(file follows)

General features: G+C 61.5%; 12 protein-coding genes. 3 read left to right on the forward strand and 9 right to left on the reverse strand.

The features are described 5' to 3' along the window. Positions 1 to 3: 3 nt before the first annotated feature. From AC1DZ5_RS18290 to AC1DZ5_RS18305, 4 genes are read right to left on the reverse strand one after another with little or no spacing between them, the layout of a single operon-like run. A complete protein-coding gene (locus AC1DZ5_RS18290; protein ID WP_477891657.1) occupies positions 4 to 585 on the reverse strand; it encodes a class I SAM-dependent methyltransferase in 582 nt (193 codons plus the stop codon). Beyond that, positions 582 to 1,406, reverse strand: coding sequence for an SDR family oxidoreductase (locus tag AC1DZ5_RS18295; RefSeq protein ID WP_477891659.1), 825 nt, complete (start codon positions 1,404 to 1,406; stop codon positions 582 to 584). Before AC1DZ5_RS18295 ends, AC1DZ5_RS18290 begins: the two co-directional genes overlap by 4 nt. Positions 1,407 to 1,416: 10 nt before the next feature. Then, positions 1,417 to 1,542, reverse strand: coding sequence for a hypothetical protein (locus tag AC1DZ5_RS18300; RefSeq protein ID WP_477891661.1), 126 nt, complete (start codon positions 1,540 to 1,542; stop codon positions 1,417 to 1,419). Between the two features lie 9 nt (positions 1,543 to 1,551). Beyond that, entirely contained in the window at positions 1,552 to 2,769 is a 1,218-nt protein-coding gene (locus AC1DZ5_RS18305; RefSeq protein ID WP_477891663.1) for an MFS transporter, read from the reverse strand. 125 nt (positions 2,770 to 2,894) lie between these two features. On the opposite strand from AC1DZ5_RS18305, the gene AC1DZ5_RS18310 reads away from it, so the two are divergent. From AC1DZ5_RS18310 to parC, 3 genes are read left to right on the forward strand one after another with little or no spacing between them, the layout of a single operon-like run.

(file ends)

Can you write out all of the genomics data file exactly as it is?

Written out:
General features: G+C 61.5%; 12 protein-coding genes. 3 read left to right on the forward strand and 9 right to left on the reverse strand.

The features are described 5' to 3' along the window. Positions 1 to 3: 3 nt before the first annotated feature. From AC1DZ5_RS18290 to AC1DZ5_RS18305, 4 genes are read right to left on the reverse strand one after another with little or no spacing between them, the layout of a single operon-like run. A complete protein-coding gene (locus AC1DZ5_RS18290; protein ID WP_477891657.1) occupies positions 4 to 585 on the reverse strand; it encodes a class I SAM-dependent methyltransferase in 582 nt (193 codons plus the stop codon). Beyond that, positions 582 to 1,406, reverse strand: coding sequence for an SDR family oxidoreductase (locus tag AC1DZ5_RS18295; RefSeq protein ID WP_477891659.1), 825 nt, complete (start codon positions 1,404 to 1,406; stop codon positions 582 to 584). Before AC1DZ5_RS18295 ends, AC1DZ5_RS18290 begins: the two co-directional genes overlap by 4 nt. Positions 1,407 to 1,416: 10 nt before the next feature. Then, positions 1,417 to 1,542, reverse strand: coding sequence for a hypothetical protein (locus tag AC1DZ5_RS18300; RefSeq protein ID WP_477891661.1), 126 nt, complete (start codon positions 1,540 to 1,542; stop codon positions 1,417 to 1,419). Between the two features lie 9 nt (positions 1,543 to 1,551). Beyond that, entirely contained in the window at positions 1,552 to 2,769 is a 1,218-nt protein-coding gene (locus AC1DZ5_RS18305; RefSeq protein ID WP_477891663.1) for an MFS transporter, read from the reverse strand. 125 nt (positions 2,770 to 2,894) lie between these two features. On the opposite strand from AC1DZ5_RS18305, the gene AC1DZ5_RS18310 reads away from it, so the two are divergent. From AC1DZ5_RS18310 to parC, 3 genes are read left to right on the forward strand one after another with little or no spacing between them, the layout of a single operon-like run.